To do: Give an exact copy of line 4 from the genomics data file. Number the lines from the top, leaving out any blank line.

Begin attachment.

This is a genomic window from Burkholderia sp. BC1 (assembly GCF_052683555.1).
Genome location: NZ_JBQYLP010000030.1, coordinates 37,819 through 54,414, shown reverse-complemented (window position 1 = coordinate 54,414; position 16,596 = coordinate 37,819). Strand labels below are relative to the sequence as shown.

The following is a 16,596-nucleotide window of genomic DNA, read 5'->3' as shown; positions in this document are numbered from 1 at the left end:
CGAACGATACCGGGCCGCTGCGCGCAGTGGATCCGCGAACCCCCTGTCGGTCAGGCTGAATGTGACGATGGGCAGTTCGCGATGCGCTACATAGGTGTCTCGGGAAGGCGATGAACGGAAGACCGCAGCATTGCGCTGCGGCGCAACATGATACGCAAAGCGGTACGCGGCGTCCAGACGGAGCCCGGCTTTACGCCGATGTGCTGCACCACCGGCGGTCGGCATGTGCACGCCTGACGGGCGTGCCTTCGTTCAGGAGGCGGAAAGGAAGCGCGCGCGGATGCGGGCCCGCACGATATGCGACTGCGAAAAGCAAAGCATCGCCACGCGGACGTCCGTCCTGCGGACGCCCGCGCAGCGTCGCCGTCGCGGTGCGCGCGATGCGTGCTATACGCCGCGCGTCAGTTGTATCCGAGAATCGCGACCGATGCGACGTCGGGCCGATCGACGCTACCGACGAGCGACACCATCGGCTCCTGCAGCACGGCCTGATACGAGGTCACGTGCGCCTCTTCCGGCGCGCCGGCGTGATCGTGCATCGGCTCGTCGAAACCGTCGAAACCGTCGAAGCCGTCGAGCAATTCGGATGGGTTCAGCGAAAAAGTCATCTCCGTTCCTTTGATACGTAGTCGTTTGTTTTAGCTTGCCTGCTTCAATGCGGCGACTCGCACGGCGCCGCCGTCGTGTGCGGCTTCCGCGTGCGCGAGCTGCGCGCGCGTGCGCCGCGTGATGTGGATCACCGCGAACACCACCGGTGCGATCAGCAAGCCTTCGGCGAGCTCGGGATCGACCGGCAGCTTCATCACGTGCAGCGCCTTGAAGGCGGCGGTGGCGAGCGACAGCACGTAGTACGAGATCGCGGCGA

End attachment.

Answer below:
CGAACGATACCGGGCCGCTGCGCGCAGTGGATCCGCGAACCCCCTGTCGGTCAGGCTGAATGTGACGATGGGCAGTTCGCGATGCGCTACATAGGTGTCTCGGGAAGGCGATGAACGGAAGACCGCAGCATTGCGCTGCGGCGCAACATGATACGCAAAGCGGTACGCGGCGTCCAGACGGAGCCCGGCTTTACGCCGATGTGCTGCACCACCGGCGGTCGGCATGTGCACGCCTGACGGGCGTGCCTTCGTTCAGGAGGCGGAAAGGAAGCGCGCGCGGATGCGGGCCCGCACGATATGCGACTGCGAAAAGCAAAGCATCGCCACGCGGACGTCCGTCCTGCGGACGCCCGCGCAGCGTCGCCGTCGCGGTGCGCGCGATGCGTGCTATACGCCGCGCGTCAGTTGTATCCGAGAATCGCGACCGATGCGACGTCGGGCCGATCGACGCTACCGACGAGCGACACCATCGGCTCCTGCAGCACGGCCTGATACGAGGTCACGTGCGCCTCTTCCGGCGCGCCGGCGTGATCGTGCATCGGCTCGTCGAAACCGTCGAAACCGTCGAAGCCGTCGAGCAATTCGGATGGGTTCAGCGAAAAAGTCATCTCCGTTCCTTTGATACGTAGTCGTTTGTTTTAGCTTGCCTGCTTCAATGCGGCGACTCGCACGGCGCCGCCGTCGTGTGCGGCTTCCGCGTGCGCGAGCTGCGCGCGCGTGCGCCGCGTGATGTGGATCACCGCGAACACCACCGGTGCGATCAGCAAGCCTTCGGCGAGCTCGGGATCGACCGGCAGCTTCATCACGTGCAGCGCCTTGAAGGCGGCGGTGGCGAGCGACAGCACGTAGTACGAGATCGCGGCGA